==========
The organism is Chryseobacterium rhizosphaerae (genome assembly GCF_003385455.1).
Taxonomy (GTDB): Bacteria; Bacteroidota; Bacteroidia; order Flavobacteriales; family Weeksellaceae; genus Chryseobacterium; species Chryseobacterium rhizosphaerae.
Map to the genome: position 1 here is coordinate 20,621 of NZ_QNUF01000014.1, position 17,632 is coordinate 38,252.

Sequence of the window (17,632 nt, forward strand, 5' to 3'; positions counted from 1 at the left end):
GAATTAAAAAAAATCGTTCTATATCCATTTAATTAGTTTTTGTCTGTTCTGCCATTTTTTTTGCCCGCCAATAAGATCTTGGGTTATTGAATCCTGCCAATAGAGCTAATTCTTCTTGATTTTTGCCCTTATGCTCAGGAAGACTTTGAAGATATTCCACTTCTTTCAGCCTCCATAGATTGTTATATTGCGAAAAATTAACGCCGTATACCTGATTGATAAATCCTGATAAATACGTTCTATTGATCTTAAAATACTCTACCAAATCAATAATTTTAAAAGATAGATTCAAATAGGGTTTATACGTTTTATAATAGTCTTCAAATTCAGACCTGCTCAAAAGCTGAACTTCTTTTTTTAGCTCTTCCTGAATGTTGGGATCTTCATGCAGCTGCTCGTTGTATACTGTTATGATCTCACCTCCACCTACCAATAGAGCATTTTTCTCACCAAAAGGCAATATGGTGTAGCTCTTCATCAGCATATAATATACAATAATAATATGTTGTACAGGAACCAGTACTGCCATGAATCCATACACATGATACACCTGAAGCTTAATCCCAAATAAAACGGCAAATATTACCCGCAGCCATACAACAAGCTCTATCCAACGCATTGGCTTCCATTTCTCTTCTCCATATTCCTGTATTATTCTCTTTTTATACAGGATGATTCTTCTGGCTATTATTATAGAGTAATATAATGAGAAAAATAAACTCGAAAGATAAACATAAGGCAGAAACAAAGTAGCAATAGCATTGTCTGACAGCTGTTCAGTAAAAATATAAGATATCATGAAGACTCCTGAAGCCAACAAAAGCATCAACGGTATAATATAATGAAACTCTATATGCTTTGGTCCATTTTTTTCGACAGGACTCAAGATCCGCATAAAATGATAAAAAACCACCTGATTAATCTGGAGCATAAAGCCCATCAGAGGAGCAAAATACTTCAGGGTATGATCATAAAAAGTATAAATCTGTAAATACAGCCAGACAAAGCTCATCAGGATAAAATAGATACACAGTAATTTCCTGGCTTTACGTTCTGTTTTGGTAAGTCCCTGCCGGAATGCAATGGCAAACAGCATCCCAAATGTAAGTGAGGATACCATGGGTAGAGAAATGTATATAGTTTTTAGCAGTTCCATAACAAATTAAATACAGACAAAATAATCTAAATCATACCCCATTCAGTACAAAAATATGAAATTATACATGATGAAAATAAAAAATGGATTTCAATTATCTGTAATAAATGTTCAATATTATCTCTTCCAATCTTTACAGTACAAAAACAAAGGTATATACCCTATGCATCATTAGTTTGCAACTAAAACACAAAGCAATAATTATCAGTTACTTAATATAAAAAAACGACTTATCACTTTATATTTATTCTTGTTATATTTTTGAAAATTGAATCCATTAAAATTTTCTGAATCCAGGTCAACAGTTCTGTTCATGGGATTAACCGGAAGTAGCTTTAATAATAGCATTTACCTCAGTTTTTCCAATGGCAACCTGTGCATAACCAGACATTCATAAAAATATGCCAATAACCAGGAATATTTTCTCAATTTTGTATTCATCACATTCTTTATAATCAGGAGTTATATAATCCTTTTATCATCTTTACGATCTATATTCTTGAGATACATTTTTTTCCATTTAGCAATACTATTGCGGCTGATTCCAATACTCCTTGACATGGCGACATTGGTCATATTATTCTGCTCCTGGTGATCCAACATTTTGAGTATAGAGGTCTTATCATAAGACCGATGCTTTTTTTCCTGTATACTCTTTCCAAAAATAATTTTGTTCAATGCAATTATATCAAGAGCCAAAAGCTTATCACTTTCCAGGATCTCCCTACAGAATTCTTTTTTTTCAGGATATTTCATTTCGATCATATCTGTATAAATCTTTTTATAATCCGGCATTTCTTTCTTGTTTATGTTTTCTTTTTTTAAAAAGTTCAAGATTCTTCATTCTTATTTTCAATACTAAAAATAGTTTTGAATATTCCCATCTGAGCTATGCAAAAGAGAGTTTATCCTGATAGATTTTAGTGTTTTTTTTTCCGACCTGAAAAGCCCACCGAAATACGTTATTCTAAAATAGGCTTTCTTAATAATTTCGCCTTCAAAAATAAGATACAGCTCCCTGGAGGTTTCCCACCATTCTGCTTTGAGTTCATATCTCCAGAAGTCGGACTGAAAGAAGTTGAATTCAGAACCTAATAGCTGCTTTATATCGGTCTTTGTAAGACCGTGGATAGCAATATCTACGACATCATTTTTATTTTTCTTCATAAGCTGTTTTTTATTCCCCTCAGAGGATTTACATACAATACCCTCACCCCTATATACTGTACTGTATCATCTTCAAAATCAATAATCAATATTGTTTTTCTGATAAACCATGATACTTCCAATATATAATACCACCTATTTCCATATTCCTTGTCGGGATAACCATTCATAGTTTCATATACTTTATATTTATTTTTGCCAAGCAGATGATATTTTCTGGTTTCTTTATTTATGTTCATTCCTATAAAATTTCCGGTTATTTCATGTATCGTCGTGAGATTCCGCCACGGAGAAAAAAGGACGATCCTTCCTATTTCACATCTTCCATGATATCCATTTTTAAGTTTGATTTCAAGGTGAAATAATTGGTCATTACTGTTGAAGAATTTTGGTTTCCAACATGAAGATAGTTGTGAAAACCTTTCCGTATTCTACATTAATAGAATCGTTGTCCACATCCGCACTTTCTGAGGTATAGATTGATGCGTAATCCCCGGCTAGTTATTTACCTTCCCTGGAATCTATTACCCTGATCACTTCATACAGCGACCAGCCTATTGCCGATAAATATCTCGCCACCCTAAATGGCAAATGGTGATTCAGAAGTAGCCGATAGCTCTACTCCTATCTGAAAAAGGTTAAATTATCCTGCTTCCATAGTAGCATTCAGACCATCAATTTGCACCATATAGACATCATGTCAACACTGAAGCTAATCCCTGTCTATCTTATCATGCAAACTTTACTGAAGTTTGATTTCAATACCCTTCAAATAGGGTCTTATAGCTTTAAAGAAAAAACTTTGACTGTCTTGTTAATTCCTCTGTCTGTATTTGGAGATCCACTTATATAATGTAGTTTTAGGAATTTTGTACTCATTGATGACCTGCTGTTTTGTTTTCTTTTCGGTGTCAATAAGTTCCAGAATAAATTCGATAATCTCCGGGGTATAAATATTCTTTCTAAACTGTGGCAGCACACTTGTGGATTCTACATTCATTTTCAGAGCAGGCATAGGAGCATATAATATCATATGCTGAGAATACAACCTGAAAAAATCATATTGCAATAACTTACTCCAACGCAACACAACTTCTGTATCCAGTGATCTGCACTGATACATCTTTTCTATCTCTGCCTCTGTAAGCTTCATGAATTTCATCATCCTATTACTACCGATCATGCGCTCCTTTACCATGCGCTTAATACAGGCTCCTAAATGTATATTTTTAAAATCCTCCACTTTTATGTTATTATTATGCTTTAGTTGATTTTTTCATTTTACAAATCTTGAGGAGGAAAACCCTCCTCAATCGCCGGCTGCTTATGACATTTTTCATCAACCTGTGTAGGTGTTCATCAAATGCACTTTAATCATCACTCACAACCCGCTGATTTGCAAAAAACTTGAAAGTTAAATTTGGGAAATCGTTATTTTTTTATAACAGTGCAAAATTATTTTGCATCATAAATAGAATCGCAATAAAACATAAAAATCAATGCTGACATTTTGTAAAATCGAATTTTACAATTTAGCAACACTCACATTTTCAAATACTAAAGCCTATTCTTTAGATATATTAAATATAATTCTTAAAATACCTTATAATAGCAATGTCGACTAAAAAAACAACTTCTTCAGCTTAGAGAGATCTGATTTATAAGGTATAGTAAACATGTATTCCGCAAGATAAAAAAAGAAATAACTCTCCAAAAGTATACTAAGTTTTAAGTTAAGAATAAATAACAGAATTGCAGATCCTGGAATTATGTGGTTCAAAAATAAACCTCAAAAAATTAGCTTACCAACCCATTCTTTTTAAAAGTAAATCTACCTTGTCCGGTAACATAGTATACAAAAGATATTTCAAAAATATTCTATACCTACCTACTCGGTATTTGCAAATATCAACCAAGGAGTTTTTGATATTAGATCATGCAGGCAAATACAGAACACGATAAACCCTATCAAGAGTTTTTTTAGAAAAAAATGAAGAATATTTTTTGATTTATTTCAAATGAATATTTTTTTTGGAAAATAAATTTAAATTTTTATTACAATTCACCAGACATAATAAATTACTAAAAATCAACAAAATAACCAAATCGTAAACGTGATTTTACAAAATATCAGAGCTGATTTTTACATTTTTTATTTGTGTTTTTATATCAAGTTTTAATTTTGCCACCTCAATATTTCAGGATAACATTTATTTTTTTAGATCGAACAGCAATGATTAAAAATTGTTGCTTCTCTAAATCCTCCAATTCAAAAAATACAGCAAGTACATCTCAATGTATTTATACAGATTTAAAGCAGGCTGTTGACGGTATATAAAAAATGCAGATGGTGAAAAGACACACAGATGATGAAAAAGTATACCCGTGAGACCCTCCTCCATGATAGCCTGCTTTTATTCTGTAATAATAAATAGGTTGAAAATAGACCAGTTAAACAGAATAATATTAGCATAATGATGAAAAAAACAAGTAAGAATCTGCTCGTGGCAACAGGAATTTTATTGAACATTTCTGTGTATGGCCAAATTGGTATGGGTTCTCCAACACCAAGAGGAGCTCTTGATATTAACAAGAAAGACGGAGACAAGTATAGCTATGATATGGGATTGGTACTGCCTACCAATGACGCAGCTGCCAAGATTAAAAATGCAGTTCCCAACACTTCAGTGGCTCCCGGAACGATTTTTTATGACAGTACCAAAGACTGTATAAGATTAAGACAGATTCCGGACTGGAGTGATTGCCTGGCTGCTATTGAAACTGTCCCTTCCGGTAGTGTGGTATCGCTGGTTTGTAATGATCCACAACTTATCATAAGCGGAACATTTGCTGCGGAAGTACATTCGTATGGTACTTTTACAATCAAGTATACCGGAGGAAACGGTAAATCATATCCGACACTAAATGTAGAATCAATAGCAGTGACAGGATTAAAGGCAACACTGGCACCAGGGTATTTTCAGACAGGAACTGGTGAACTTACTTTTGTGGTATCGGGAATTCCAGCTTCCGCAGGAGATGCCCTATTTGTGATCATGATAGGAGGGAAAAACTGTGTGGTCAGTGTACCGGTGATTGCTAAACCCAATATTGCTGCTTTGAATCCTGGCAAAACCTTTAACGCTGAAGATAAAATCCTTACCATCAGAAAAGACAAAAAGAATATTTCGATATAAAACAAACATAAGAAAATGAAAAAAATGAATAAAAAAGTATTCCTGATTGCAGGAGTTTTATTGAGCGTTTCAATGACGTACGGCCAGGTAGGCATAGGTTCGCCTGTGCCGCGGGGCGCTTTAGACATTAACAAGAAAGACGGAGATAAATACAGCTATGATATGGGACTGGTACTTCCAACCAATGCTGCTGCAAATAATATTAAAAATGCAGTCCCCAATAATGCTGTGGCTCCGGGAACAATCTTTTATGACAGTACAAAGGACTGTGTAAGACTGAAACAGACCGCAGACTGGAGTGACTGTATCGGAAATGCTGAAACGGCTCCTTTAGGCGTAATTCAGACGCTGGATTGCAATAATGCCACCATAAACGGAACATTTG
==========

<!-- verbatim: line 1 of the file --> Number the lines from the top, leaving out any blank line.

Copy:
The organism is Chryseobacterium rhizosphaerae (genome assembly GCF_003385455.1).